Thursday, October 22, 2009

Rewards and Blessings of Children

Here we are at the Weidner Center in Green Bay for the symphony concert.

I have had the pleasure of having my son, Jim, visiting me for several weeks. It is so wonderful to have someone here with me and we have had a good time together. Though it is only temporary, I am enjoying it to the fullest. I fear I shall have a hard time going back to living alone when he goes.

When I was 23, my mom lay dying. She looked at me and told me that when I was born she was 45, and had said " I was her “olderdom’s truyst”. This was in Swedish and I think it means having someone to care for her when she would become old. As it turned out, I was the one who took care of her in her last days as she suffered a slow and painful end. I have never regretted it ever. At the time, taking care of her at home was the only option. As I had the summer off from teaching, I was the available child.

Jim is not my youngest but he is my bachelor son and is at present out of a job. He has been living in Denver for the last 15 years and has looked for a job there and is looking here. I surely would like for him to find something around here, but I guess it would be a miracle if he did. I don’t want him or any of my children to have to be my “olderdom’s truyst”.

I have betaken (how’s that for an ancient verb!)(probably not even a word) him many places. He even accompanied me to the symphony to hear Arnaldo Cohen perform Rachmaninoff‘s Piano Concerto No.2 in C Minor , one of my very favorites, and he even enjoyed it! I have been grateful to have him go to see his dad every day and so I have been given some respite from that. Bill is in a rest home 15 miles from here so I usually drive 30 miles every day.

But he needs to live his own life and that life is in Denver, I think. His publishing stuff is there (he published a hymnbook) and other musical things and he sings like an angel. So I shall enjoy him while I can and send him off when it is time.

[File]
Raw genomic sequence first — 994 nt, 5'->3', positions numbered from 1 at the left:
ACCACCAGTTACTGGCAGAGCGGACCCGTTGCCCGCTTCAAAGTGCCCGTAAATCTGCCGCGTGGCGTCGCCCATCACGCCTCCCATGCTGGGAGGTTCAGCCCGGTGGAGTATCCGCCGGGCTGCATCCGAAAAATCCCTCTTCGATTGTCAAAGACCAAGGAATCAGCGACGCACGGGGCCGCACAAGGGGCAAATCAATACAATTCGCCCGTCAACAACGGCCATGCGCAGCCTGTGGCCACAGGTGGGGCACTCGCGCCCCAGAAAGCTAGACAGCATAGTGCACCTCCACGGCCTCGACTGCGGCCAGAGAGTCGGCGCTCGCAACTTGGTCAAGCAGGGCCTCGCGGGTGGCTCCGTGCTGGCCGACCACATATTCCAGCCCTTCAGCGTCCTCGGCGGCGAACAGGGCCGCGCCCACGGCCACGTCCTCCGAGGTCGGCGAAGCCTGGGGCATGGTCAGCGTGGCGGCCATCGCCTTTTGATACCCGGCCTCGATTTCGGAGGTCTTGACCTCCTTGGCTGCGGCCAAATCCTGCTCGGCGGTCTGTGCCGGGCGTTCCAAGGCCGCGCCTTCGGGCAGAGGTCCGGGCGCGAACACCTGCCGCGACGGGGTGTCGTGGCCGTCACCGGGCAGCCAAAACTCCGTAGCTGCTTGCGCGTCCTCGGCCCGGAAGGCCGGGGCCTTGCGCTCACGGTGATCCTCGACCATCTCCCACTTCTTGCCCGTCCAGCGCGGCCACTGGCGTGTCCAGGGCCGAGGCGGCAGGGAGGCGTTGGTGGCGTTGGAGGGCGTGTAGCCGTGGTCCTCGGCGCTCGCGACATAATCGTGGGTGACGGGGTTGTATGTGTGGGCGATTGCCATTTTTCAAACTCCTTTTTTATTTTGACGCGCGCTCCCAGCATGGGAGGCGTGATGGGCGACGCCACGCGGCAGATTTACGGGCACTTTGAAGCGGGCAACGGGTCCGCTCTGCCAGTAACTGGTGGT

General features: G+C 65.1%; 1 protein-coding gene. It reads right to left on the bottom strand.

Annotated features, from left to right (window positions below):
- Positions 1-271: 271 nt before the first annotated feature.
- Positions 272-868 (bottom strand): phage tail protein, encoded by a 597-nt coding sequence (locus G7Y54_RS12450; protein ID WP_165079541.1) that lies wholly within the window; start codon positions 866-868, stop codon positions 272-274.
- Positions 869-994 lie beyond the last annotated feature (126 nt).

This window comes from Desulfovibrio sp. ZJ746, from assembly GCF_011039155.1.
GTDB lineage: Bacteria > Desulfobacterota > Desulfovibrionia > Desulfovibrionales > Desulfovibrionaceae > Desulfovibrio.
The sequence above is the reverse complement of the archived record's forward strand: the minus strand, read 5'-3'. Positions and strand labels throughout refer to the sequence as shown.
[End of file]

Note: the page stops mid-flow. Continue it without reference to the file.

My Aimless Infatuation said...

Oh,I know you are enjoying this(I would be). He is such a handsome thing too. I know what you mean about never regreting taking care of a parent. My Dad passed on Christmas Day '04,he was bedbound and had to be cared for like a baby. It liked 2 months being 10 years that I cared for him. It took it's toll on me in many ways but never for one second do I regret doing it. I'm the youngest and was very emotionally attached to my parents,I miss them everyday. So enjoy every minute with your son and maybe he will find work close by.

Wanda said...

Bernie you are a treasure of a mother and person...Hope your son has luck in finding a job close to you, that would mean more symphonies maybe and company when visiting your husband.


Bernie said...

I agree with Wanada only I say you are national wise, caring and loving. You gave him, wings and let him fly and when he needed to nest you brought him home and will let him fly again when the time comes.....oh you are special and he is so blessed to have you as a mom as you are to have him as a son.....hey Green Bay Packers did well last week didn't they, thought of you when they won so big......:-) Hugs

Anita said...

That is so wonderful to have your son with you! Make the MOST of his visit.

Well wishes to him in finding a job.

Deb Shucka said...

How wonderful for you both. If you were adopting, I'd be first in line.

June said...

Two very beautiful faces!

Grumpy Old Ken said...

Came across you by chance. will be back. Love your spirit.

Wander to the Wayside said...

You have a knack for the bittersweet post, don't you, Bernie? What you've described is just the cycle of life, isn't it? Of course we never want our kids to have to take care of us, but in most situations that's what has always taken place. If he were able, I'm sure Jim or any of your children would be proud to be your "olderdom's truyst", and would be as faithful to your care as you were to your mother. (My gosh, 23 was such a young age to have to deal with that!)

I'm hoping for Jim to get a job close to you, but the way things are these days I'm sure he'd be glad to get a job anywhere.


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